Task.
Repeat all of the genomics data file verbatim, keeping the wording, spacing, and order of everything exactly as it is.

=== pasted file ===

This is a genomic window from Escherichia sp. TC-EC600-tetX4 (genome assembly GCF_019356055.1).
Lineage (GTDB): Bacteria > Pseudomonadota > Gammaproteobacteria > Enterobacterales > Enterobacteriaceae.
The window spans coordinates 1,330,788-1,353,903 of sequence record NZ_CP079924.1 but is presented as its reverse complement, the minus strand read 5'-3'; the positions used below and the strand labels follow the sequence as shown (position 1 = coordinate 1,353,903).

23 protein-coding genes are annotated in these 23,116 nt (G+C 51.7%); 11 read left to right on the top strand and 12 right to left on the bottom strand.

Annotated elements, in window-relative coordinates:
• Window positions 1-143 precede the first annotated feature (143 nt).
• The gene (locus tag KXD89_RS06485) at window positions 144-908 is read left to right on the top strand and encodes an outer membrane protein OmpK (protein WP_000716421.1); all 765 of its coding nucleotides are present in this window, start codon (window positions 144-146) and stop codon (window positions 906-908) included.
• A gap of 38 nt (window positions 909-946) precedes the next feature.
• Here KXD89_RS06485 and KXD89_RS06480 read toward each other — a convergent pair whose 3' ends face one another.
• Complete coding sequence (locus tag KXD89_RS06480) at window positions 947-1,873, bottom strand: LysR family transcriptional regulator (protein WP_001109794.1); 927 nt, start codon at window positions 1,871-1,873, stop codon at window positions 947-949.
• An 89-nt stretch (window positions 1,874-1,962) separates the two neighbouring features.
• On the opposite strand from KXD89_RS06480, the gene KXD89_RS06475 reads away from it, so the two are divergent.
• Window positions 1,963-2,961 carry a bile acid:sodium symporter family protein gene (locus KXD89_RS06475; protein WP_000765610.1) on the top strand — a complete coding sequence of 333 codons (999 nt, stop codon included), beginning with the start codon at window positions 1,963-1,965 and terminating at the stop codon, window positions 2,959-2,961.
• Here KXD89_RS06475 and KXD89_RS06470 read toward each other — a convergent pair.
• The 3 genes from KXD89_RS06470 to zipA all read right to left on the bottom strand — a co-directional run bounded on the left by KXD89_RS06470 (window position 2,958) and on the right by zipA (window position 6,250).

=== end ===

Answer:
This is a genomic window from Escherichia sp. TC-EC600-tetX4 (genome assembly GCF_019356055.1).
Lineage (GTDB): Bacteria > Pseudomonadota > Gammaproteobacteria > Enterobacterales > Enterobacteriaceae.
The window spans coordinates 1,330,788-1,353,903 of sequence record NZ_CP079924.1 but is presented as its reverse complement, the minus strand read 5'-3'; the positions used below and the strand labels follow the sequence as shown (position 1 = coordinate 1,353,903).

23 protein-coding genes are annotated in these 23,116 nt (G+C 51.7%); 11 read left to right on the top strand and 12 right to left on the bottom strand.

Annotated elements, in window-relative coordinates:
• Window positions 1-143 precede the first annotated feature (143 nt).
• The gene (locus tag KXD89_RS06485) at window positions 144-908 is read left to right on the top strand and encodes an outer membrane protein OmpK (protein WP_000716421.1); all 765 of its coding nucleotides are present in this window, start codon (window positions 144-146) and stop codon (window positions 906-908) included.
• A gap of 38 nt (window positions 909-946) precedes the next feature.
• Here KXD89_RS06485 and KXD89_RS06480 read toward each other — a convergent pair whose 3' ends face one another.
• Complete coding sequence (locus tag KXD89_RS06480) at window positions 947-1,873, bottom strand: LysR family transcriptional regulator (protein WP_001109794.1); 927 nt, start codon at window positions 1,871-1,873, stop codon at window positions 947-949.
• An 89-nt stretch (window positions 1,874-1,962) separates the two neighbouring features.
• On the opposite strand from KXD89_RS06480, the gene KXD89_RS06475 reads away from it, so the two are divergent.
• Window positions 1,963-2,961 carry a bile acid:sodium symporter family protein gene (locus KXD89_RS06475; protein WP_000765610.1) on the top strand — a complete coding sequence of 333 codons (999 nt, stop codon included), beginning with the start codon at window positions 1,963-1,965 and terminating at the stop codon, window positions 2,959-2,961.
• Here KXD89_RS06475 and KXD89_RS06470 read toward each other — a convergent pair.
• The 3 genes from KXD89_RS06470 to zipA all read right to left on the bottom strand — a co-directional run bounded on the left by KXD89_RS06470 (window position 2,958) and on the right by zipA (window position 6,250).